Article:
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Japanese Weapons Display
Japanese Weapons Display


Type 38 Arisaka 6.5 mm Rifle: 

The Type 38 Arisaka Rifle is a bolt action rifle adopted by the Japanese Imperial Army and was employed by the Japanese during World War Two. The Type 38 is the successor to the older Type 30 rifle. The Type 38 was developed by Major Kijiro Nambu and incorporated several design improvements over the earlier model. By 1940 more than three million Type 38s had been issued to the Imperial Japanese Army.  The 6.5×50mmSR Arisaka cartridge used by the Type 38 did not compare favorably to the ammunition used by the other military organizations, so, a newer model which the used the more powerful 7.7×58mm Arisaka cartridge, the Type 99 was developed to replace the Type 38. 


Type 44 Arisaka 6.5 mm Carbine:

The Type 44 rifle entered production in 1911 and was employed by the Japanese Military until the end of World War Two. Approximately 92,000 were produced. The Type 44 Carbine was originally intended for issue to cavalry troops. The Type 44 design was based on the earlier Type 38. This rifle fired the 6.5×50mm Arisaka round, and was fed by an internal five-round box magazine. 


 Type 2 Arisaka Paratroop Rifle: 

The Type 2 Paratroop rifle is a take-down version of the Type 99 Arisaka rifle. The rifle is chambered for the 7.7mm X 58 Arisaka cartridge. The rifle is the result of several experiments in producing a rifle that can be broken down for paratroops. This mechanism can be seen in the middle of the weapon which holds the two halves together. Production for this rifle began in 1943. This model is very rare. Only about 21,000 were produced.  


Arisaka Type 99 Rifle: 

The Type 99 Arisaka Rfile was produced by the Japanese Imperial Army during World War Two. The Type 99 replaced the earlier Type 38 Rifle and employed a 7.7 mm cartridge, more powerful than the 6.5 mm used by the Type 38.  The Type 99 was the first rifle to be issued which incorporated a chrome lined bore. The Type 99 is one of the most robust military bolt action rifles ever made. 

Late Model Type 99 Arisaka Rifle: 

Towards the end of World War Two, several cost saving steps were implemented which reduced the overall quality of the rifle. Late models rifles were sometimes referred to as "Last Ditch" or "Substitute Standard" rifles and may be identified by the crude finish.


Type 89 Grenade Discharger: 

The Type 89 Grenade Discharger, sometimes mistakenly referred to as a "knee mortar" is a light mortar widely used by the Japanese in the Pacific theater during World War 2. The Type 89 mortar was designed for short range engagements typically found in urban, trench and jungle warfare. The Type 89 mortar had a rifled barrel and could fire two different projectiles, the Type 91 infantry grenade, which could also be thrown by hand, and the more powerful Type 89 50 mm impact detonated shell. The Type 89 mortar was designed to placed on the ground or braced against a tree and fired at a fixed 45 degree angle. The Type 89 could be operated by one person but was more commonly operated by a crew of three.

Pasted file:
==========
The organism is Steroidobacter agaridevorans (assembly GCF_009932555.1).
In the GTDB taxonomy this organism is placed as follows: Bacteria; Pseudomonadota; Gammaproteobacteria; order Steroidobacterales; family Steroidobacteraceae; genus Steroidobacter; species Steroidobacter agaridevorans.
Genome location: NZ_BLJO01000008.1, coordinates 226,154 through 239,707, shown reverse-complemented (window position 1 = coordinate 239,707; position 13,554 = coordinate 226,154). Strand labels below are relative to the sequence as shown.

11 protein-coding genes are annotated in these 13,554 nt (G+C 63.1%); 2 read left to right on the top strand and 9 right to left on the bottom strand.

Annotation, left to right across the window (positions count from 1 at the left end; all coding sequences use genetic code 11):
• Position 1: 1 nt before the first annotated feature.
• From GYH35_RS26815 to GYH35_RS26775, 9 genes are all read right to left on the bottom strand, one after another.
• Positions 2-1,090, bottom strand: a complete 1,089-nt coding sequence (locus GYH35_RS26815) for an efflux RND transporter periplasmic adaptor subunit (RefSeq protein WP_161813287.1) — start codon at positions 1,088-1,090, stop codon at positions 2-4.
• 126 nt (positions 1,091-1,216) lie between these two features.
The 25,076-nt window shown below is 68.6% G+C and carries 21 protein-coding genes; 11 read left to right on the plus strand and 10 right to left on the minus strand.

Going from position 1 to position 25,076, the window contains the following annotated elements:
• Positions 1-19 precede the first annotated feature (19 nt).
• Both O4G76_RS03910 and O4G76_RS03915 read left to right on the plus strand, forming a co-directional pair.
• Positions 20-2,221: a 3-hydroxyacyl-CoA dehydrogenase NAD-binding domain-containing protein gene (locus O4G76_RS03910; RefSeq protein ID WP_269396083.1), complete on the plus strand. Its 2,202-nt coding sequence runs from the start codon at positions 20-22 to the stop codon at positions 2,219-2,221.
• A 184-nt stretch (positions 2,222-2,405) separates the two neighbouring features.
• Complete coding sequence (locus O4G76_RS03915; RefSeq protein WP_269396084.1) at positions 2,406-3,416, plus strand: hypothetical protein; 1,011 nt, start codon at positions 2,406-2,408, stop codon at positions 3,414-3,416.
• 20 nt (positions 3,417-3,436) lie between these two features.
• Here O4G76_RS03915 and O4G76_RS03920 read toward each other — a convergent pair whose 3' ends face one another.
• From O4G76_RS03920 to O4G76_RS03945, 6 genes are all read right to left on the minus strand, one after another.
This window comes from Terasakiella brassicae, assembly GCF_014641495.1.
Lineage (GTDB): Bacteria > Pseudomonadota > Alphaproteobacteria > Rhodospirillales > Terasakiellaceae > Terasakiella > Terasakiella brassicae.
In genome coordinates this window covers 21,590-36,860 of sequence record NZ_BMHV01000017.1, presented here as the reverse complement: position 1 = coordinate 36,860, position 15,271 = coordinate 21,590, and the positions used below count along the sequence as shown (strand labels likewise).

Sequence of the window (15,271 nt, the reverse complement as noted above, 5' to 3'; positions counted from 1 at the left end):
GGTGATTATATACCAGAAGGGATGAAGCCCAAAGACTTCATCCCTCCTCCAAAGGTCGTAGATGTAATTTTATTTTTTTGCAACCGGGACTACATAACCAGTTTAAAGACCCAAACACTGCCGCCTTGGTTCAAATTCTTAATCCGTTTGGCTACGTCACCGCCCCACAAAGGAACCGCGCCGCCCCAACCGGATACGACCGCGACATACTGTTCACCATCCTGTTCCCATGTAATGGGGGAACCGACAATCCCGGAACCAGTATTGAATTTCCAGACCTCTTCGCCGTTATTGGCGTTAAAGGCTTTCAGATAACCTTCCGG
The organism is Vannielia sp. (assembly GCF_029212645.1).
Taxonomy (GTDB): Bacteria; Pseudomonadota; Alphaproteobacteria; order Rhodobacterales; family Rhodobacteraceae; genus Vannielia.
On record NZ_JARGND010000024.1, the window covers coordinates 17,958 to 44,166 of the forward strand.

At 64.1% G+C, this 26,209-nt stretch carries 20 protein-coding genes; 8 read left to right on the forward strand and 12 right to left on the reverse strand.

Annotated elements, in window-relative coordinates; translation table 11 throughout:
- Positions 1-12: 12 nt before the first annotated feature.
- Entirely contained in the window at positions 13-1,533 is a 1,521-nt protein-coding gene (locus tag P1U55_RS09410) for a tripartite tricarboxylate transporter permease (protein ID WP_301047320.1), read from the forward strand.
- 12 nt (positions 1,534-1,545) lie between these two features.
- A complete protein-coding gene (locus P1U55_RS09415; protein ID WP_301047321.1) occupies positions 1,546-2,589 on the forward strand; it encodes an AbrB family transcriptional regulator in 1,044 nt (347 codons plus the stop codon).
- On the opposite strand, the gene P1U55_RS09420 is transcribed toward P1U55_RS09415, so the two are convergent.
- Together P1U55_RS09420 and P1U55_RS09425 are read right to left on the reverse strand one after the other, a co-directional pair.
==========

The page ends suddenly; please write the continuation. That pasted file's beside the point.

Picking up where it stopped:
Type 99 7.7 mm light machine gun: 

The Type 99 machine gun evolved from the 6.5 mm Type 96 machine gun and fired the more powerful 7.7 mm round. These two models were very similar in design. The Type 99 is easily identified by the top mounted curved 30 round magazine. The Barrel was designed for quick change out.  The sight could be adjusted from 200 - 1,500 meters. A 2.5 power scope was sometimes attached. The Type 99 came into service in 1939. 53,000 of these machine guns were manufactured. 


Type 11 6.5 mm light machine gun:

The Type 11 Light Machinegun was the first light machine gun mass produced for the Japanese Imperial Army. It was also the oldest machine gun used by the Japanese in World War 2. It was replaced by the Type 96 machine gun. It was designed by Kijiro Nambu, and was based on a modification of the French Hotchkiss M1909 Benet-Mercie machine gun. It fired the 6.5 mm cartridge also used by the Type 38 Infantry rifle. The Type 11 was air-cooled and gas operated. The Type 11 machine gun was fed by a detachable hopper and does not use a belt or a box magazine. Although this hopper system did allow the ammunition to be continuously replenished, it was susceptible to contamination by dirt and grit which caused significant problems in the field. The weight of a fully loaded ammunition hopper caused the gun to become slightly imbalanced which required design of a unique stock slightly bent to the right. 


Model 14 8 mm  pistol:

The Model 14 Nambu pistol was designed by Lieutenant General Kijiro Nambu. The Nambu pistol is a recoil operated, locked breech, semi-automatic pistol. These pistols have a slender barrel and a single piece frame. The barrel is forged integrally with the receiver. A common flaw in the Nambu pistol design was that the gun's safety catch and its magazine release did not enable the magazine to slide out of the gun once it was emptied, forcing its user to use both hands to remove it manually and thus slowing reloading. The catch was omitted entirely from the Type 14. The Model 14 was a redesign of earlier type A and B models with improvements intended for ease of manufacture. As many as 400,000 may have been produced. The Ruger .22 semi-automatic pistol series borrows some aspects of the Model 14 design. 


Type I Japanese rifle: 

The Type I rifle (upper case i) was an Italian rifle produced for the Japanese Empire. The Japanese Navy contracted with Italy to produce this rifle in 1937. The Type I is based on the design of the Type 38 but uses a Carcano action. It is chambered for the 6.5 mm cartridge. Half of the 80,000 rifles produced were made by Beretta. 

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